Further ripostes to Hiroshima's image as a place of overwhelming sadness are the friendliness of the people and its reputation for having excellent sake and a good-time culture that produces rollicking Saturday nights. The city is said to have 4,000 bars. If you go on a pub crawl in the gaudy grid of streets in the Nagarekawa entertainment district, that claim seems entirely plausible.
While Hiroshima exercises its right to a normal life, it never forgets that fateful August day in 1945. The city authorities are fully committed to an anti-nuclear weapons agenda and to fostering international peace and understanding. The Peace Memorial Park, built at the tip of an island just south of the A-bomb target point, makes this clear. Hiroshima is on a delta where a river heading for
the Inland Sea splits into seven channels; it is a city where you are constantly crossing waterways. A
T-shaped bridge connecting three banks was chosen by the Americans as a distinctive point to aim for in the heart of the city. To replace the wooden buildings, including a temple, which crowded this vicinity and which vanished that day, the Peace Park was built to commemorate the dead and to inform and inspire the living. Planted with a wide variety of trees and shrubs, the park is home to many monuments and shrines. Here, as was intended, you are in both Hiroshimas.
Deeply moving and rich in meaning, each feature has its own style: the Buddhist Peace Bell with its heavy wooden ramrod; the grassy Memorial Mound containing the ashes of thousands of unidentified people, like an old imperial mausoleum; the Children's Peace Monument, with its multicoloured strings of paper cranes; the Stone Lantern of Peace; the eternal Flame of Peace; and many more. But they coalesce into one anti-war message. Hiroshima suffered such a horrendous tragedy that its people, it seems, are profoundly pacifist.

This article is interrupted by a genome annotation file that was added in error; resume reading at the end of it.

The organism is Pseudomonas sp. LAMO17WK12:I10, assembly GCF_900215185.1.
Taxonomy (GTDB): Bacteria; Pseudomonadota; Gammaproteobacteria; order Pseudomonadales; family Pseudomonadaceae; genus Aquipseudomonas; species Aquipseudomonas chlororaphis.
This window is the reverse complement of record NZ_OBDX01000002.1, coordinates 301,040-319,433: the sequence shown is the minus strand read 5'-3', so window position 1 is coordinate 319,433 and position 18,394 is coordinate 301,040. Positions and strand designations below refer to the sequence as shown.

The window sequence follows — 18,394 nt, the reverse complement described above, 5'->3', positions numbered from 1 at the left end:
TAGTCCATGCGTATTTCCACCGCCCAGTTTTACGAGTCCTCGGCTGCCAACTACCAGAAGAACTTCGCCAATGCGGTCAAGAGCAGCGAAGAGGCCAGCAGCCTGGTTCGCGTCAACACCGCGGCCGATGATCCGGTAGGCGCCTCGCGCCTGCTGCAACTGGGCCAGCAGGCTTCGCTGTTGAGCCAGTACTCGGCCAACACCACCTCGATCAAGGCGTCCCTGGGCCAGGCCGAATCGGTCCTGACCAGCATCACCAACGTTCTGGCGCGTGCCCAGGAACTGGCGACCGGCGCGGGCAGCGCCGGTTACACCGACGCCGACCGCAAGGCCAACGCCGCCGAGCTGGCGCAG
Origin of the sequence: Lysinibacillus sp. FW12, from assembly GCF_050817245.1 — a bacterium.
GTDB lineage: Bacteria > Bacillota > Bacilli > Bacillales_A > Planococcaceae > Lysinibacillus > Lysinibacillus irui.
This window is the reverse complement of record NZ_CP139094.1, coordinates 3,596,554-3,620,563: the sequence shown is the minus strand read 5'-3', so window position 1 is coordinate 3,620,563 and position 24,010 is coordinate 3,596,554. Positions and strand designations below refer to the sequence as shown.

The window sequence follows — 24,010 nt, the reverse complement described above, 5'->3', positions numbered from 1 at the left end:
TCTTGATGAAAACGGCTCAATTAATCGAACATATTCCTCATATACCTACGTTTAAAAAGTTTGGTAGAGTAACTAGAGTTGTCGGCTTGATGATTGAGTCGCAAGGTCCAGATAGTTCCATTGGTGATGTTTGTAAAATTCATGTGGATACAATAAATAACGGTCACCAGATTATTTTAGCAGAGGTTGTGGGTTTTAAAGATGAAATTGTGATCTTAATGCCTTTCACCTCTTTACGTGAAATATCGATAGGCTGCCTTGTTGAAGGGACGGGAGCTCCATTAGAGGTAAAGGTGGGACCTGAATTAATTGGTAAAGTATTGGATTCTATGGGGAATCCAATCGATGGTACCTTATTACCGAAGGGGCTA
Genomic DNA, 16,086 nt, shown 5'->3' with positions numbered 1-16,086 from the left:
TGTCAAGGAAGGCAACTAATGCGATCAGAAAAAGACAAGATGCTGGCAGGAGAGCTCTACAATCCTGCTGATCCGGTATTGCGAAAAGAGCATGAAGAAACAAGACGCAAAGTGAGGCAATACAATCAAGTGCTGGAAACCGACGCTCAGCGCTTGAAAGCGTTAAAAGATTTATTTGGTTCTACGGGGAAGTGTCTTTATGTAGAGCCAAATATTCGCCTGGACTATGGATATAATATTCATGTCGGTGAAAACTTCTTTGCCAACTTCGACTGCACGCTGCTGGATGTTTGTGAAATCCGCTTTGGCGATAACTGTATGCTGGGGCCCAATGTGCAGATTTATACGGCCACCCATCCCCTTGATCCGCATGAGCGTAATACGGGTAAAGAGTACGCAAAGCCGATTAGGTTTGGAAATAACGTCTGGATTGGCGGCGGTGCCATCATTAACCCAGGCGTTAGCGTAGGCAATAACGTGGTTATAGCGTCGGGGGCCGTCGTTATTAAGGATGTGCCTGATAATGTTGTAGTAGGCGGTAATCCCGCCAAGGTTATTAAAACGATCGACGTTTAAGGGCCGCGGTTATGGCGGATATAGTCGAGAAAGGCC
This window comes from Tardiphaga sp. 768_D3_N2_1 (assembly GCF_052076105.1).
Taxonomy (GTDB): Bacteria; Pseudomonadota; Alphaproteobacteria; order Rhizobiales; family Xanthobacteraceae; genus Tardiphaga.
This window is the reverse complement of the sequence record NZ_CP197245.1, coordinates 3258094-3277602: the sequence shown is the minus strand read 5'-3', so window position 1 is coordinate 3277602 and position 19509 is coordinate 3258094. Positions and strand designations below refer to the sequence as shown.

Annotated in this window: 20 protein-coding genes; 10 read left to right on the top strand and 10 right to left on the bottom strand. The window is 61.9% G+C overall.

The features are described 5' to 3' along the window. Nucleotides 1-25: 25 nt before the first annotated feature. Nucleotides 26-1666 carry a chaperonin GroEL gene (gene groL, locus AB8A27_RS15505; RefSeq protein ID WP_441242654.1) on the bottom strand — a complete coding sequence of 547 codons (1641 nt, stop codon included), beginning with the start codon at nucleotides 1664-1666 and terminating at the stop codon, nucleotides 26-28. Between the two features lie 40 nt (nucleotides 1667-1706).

But it's only when you walk through the Peace Memorial Museum that you truly know why. Here,
in graphic detail, with photographs, models, surviving objects, films and many other aids, the whole story is clearly told. Most affecting is the waxwork tableau of scorched, ragged, wild-haired people staggering through a fiery hell, their melted skin hanging from their pathetically outstretched arms.
At the exit, there is a visitors' book, heavily endorsed, containing little but Japanese. I feel at a loss. What can one possibly write? Suddenly, it is obvious, two words: 'Never again!' But as for visiting Hiroshima again, I'd love to go back. It is green, airy and scenic and it has a feeling of life valued through losing so much.
Getting there: Kansai is the nearest airport for flights from Hong Kong, operated by Cathay Pacific (www.cathaypacific.com), ANA (www.anaskyweb.com) and Japan Airlines (www.jal.com). Trains to Hiroshima take about 90 minutes. See www.pref.hiroshima.jp and www.jnto.go.jp for more city and regional information.